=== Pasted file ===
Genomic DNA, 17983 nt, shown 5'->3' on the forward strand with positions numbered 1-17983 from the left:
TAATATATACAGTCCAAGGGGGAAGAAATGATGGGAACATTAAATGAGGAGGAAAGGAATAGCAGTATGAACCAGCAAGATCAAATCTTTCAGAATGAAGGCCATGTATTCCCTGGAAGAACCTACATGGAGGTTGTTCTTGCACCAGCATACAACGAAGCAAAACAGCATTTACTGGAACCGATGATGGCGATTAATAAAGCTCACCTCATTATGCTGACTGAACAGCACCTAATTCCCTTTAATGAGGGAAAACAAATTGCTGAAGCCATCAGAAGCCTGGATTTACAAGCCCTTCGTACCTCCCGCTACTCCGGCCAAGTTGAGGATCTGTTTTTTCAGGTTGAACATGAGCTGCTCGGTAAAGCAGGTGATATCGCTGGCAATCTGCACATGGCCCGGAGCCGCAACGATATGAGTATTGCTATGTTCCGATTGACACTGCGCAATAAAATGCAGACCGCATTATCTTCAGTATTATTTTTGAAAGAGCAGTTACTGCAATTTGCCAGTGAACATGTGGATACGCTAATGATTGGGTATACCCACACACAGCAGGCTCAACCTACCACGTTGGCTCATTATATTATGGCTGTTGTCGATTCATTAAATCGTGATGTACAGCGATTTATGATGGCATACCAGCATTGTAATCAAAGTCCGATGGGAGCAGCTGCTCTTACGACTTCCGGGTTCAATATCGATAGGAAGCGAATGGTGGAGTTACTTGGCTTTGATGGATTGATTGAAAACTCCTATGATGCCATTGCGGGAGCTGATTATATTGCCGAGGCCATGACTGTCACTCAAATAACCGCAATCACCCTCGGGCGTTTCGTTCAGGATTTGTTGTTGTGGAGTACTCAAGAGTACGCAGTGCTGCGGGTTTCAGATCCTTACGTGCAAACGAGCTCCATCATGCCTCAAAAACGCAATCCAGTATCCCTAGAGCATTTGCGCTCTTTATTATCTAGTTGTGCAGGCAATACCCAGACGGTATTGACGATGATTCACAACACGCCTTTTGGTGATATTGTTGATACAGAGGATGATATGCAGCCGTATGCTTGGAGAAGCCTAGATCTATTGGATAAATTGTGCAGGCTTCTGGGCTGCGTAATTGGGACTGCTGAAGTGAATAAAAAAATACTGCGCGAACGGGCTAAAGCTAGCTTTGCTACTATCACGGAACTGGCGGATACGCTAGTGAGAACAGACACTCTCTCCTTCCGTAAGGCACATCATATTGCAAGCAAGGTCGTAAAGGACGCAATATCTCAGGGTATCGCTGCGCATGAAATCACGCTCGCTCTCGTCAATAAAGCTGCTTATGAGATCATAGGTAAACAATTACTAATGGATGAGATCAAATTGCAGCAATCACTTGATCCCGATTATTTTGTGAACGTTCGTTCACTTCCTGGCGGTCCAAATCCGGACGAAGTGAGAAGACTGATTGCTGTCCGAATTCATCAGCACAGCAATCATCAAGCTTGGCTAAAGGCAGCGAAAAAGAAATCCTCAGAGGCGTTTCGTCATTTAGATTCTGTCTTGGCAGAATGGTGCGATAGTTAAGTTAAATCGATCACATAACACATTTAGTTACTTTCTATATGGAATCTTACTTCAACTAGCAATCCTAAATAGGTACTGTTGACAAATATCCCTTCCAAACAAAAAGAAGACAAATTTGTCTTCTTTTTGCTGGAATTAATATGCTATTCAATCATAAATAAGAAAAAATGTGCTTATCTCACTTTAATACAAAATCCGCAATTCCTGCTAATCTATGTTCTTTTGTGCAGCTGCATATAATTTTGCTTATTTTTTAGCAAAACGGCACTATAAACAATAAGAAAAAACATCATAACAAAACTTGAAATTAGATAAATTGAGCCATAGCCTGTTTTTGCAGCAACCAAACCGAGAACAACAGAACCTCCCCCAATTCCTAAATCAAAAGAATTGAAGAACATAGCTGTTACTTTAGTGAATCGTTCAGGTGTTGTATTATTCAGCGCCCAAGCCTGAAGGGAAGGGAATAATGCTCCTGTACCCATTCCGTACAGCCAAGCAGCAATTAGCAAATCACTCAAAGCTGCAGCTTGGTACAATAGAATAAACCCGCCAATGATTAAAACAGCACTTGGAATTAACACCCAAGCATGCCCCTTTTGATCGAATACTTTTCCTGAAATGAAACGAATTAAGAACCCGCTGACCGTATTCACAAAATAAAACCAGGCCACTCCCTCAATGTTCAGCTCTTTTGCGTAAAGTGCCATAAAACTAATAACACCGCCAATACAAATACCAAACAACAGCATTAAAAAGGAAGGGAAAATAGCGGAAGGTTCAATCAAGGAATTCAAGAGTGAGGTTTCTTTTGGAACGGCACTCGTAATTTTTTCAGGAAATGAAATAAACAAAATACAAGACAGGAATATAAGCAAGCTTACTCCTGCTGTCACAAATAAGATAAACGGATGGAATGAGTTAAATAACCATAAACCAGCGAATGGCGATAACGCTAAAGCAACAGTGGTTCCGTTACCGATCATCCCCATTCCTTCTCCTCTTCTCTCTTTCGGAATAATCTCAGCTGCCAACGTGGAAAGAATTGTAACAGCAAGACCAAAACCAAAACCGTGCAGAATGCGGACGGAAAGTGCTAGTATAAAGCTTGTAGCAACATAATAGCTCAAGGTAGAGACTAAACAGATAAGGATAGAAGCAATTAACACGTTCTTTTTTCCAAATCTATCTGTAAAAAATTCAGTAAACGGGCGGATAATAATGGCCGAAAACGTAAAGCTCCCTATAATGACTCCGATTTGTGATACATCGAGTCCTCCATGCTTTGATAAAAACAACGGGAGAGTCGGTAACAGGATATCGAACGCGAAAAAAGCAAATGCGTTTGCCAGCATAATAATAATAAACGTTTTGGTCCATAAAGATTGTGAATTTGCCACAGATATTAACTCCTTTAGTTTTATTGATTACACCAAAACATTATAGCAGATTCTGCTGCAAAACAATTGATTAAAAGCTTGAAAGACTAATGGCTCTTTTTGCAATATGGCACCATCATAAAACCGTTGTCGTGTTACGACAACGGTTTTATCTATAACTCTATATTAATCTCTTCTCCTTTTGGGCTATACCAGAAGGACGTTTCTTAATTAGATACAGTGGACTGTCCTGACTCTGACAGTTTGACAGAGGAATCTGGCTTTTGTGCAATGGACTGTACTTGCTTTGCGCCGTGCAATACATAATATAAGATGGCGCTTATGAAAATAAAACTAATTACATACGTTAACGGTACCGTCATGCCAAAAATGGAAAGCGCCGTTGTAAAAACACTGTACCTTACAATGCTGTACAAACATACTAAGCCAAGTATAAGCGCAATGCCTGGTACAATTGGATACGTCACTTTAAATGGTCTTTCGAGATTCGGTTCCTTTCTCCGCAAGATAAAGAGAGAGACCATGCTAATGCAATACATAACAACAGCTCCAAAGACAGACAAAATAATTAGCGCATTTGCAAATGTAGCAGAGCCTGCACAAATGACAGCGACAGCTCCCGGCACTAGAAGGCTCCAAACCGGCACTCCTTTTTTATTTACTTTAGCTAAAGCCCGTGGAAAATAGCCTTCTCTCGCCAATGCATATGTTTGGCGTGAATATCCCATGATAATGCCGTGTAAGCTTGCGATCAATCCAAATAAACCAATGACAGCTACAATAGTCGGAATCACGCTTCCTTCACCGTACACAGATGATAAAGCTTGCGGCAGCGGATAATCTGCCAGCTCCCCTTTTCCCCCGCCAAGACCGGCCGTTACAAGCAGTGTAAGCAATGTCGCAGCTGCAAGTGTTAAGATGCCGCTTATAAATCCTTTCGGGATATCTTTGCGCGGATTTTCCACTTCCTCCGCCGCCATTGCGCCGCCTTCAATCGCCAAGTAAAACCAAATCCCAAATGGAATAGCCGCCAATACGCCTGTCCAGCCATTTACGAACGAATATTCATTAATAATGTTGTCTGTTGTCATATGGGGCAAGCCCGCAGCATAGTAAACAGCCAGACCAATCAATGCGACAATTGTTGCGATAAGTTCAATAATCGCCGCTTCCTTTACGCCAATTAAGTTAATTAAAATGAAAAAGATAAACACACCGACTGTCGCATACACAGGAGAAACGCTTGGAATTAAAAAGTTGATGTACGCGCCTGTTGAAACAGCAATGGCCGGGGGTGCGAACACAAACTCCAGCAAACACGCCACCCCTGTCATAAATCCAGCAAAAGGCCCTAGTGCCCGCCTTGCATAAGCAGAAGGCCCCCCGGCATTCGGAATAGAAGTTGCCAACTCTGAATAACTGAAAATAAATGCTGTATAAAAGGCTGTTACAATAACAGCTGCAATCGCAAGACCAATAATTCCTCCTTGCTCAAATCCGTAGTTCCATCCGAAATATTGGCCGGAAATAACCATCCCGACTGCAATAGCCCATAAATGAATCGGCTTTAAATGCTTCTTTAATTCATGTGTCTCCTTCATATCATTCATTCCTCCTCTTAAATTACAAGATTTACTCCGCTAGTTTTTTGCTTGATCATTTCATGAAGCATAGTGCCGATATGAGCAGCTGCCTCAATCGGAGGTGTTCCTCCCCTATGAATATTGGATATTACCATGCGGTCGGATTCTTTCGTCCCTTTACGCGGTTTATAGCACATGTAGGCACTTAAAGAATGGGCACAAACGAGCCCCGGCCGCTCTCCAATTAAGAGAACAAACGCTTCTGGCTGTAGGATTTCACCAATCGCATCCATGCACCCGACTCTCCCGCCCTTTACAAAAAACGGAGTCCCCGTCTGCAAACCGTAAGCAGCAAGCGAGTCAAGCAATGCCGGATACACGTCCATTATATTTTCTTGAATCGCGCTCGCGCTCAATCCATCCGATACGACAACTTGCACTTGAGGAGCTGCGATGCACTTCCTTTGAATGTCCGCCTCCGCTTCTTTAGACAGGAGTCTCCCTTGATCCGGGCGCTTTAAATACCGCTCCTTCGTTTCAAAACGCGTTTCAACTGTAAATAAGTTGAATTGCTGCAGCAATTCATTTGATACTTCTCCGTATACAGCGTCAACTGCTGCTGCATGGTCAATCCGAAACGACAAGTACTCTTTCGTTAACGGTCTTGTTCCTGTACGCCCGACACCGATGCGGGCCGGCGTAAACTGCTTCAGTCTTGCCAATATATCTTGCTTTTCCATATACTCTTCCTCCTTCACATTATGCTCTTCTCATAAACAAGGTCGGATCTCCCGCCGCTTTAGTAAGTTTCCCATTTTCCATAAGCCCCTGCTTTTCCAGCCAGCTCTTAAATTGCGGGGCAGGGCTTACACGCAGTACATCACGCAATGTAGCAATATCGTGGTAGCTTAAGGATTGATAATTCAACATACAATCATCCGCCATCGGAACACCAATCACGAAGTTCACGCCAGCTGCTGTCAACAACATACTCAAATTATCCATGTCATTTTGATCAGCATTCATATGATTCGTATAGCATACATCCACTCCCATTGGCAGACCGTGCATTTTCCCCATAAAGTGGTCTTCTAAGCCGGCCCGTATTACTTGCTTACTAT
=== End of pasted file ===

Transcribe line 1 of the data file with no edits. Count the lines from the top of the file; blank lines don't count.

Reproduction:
Genomic DNA, 17983 nt, shown 5'->3' on the forward strand with positions numbered 1-17983 from the left: